Don’t be fooled by any hyped-up headlines you may have read: This week’s asteroid flyby poses no threat to Earth or anything on it.
The big asteroid 1998 OR2 will zoom within 3.9 million miles (6.3 million kilometers) of our planet early Wednesday morning (April 29). While that’s a close shave in the context of the visible universe, which is more than 90 billion light-years wide, there’s zero chance that the space rock will hit Earth on this pass, scientists stress.
Indeed, at its closest approach, the roughly 1.5-mile-wide (2.4 km) 1998 OR2 will still be about 16 times farther from us than the moon is from the Earth. (The moon orbits Earth at an average distance of 239,000 miles, or 385,000 km.)
And you can let relief keep washing over you, for we know of no big asteroids that could harm us in the foreseeable future.
“There are no asteroids which have any significant chance of hitting the Earth that are of any significant size,” Paul Chodas, manager of NASA’s Center for Near-Earth Object Studies at the agency’s Jet Propulsion Laboratory in Pasadena, California, said during a pre-recorded “NASA Science Live” webcast today (April 27). “There are none on our list.”
That list is pretty comprehensive. NASA scientists think they’ve found and tracked more than 90% of the near-Earth asteroids (NEAs) that are least 0.6 miles (1 km) wide, big enough to pose a global threat to humans should they line Earth up in their crosshairs.
But such relief should not breed complacency, said both Chodas and Lindley Johnson, NASA’s Planetary Defense Officer and program executive of the Planetary Defense Coordination Office. After all, the number of NEAs out there is enormous, so some big dangerous ones may still lurk out there undetected.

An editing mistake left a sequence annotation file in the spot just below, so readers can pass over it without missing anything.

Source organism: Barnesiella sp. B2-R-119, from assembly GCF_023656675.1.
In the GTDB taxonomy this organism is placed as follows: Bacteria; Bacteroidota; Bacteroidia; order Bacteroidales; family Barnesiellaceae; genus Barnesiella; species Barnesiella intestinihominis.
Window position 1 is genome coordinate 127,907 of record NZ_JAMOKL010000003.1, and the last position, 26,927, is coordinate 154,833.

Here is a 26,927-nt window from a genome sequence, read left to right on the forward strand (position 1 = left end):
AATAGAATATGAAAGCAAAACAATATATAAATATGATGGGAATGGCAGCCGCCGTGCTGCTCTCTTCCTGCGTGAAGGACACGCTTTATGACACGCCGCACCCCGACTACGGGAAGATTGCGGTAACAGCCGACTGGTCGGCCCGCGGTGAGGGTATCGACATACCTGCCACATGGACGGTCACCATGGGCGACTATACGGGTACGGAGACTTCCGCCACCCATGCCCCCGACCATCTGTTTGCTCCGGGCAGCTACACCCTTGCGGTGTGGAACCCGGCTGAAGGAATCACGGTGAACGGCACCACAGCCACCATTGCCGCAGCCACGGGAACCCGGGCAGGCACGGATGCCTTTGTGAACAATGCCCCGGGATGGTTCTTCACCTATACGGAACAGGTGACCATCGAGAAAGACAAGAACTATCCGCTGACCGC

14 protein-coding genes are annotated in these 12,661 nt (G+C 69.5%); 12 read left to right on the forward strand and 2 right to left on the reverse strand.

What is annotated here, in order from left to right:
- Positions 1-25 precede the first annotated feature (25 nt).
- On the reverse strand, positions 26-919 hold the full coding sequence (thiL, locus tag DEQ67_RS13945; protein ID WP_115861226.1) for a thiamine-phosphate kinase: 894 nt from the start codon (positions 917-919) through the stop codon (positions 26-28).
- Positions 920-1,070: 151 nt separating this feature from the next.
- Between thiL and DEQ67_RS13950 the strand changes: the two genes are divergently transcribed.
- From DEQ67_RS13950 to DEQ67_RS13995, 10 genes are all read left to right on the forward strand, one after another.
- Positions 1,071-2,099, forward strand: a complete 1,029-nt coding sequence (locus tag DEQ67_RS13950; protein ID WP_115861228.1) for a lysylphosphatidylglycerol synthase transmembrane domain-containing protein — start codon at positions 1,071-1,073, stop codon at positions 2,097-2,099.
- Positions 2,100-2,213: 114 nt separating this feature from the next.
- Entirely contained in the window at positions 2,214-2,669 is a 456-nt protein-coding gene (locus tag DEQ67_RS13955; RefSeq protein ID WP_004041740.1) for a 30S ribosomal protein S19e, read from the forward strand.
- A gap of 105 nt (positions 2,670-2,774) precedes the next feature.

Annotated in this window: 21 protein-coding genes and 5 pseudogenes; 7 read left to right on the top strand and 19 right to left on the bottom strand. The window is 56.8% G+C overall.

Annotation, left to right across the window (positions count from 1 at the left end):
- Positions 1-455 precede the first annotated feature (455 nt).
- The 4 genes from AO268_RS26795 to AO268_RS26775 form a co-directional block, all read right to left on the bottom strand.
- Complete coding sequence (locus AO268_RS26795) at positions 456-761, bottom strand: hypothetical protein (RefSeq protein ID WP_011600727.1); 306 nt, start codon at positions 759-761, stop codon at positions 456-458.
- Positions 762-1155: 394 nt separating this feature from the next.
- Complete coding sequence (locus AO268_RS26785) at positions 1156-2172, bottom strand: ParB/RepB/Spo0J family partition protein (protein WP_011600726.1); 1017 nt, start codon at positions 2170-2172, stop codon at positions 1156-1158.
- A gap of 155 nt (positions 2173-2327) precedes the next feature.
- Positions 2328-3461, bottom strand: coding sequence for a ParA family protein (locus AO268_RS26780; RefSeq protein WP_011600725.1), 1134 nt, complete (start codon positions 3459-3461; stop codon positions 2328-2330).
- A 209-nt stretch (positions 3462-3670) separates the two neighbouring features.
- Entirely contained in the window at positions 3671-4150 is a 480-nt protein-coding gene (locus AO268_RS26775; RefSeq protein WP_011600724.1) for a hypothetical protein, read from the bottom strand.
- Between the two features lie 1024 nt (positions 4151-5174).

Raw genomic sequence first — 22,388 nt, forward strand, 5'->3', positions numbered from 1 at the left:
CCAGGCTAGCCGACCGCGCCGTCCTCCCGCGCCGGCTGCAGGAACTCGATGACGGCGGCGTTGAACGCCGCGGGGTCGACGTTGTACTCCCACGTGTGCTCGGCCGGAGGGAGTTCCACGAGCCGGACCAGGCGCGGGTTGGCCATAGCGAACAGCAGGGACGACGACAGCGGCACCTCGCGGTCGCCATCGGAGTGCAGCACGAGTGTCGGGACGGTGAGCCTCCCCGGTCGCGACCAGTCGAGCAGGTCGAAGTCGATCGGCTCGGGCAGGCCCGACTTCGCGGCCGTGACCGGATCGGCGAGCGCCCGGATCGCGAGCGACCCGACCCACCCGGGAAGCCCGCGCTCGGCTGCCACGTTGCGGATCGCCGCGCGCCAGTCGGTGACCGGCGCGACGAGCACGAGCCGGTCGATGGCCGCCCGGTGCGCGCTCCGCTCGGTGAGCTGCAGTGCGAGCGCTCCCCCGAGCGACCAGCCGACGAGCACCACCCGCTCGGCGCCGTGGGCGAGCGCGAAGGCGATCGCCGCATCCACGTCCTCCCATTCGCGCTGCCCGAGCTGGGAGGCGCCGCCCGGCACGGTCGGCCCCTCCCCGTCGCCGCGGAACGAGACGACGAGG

And asteroids commonly get jostled this way and that by the gravitational pulls of other objects, making it very difficult to model their orbits over the very long term. Given enough time, these jostles will eventually send a big space rock screaming toward Earth, as the dinosaurs’ demise can attest.
“Impact of the Earth by an asteroid large enough to do damage at the surface is an extremely rare event, but it’s an inevitable event,” Johnson said during today’s webcast.
That inevitability makes asteroid discovery and tracking efforts incredibly important, both he and Chodas said, because we’re not as helpless as the dinosaurs. We can do something about an incoming asteroid if we spot it far enough in advance.
For example, a lead time of five to 10 years is probably the minimum needed for humanity to mount a kinetic-impactor deflection mission, which would send a spacecraft out to knock the hazardous space rock off course, Chodas said.
If we have considerably more time than that, we might be able to employ the nonviolent “gravity tractor” method, slowly nudging the rock away from Earth with a fly-along probe. And if we have very little time at all, we might have to quite literally employ the nuclear option.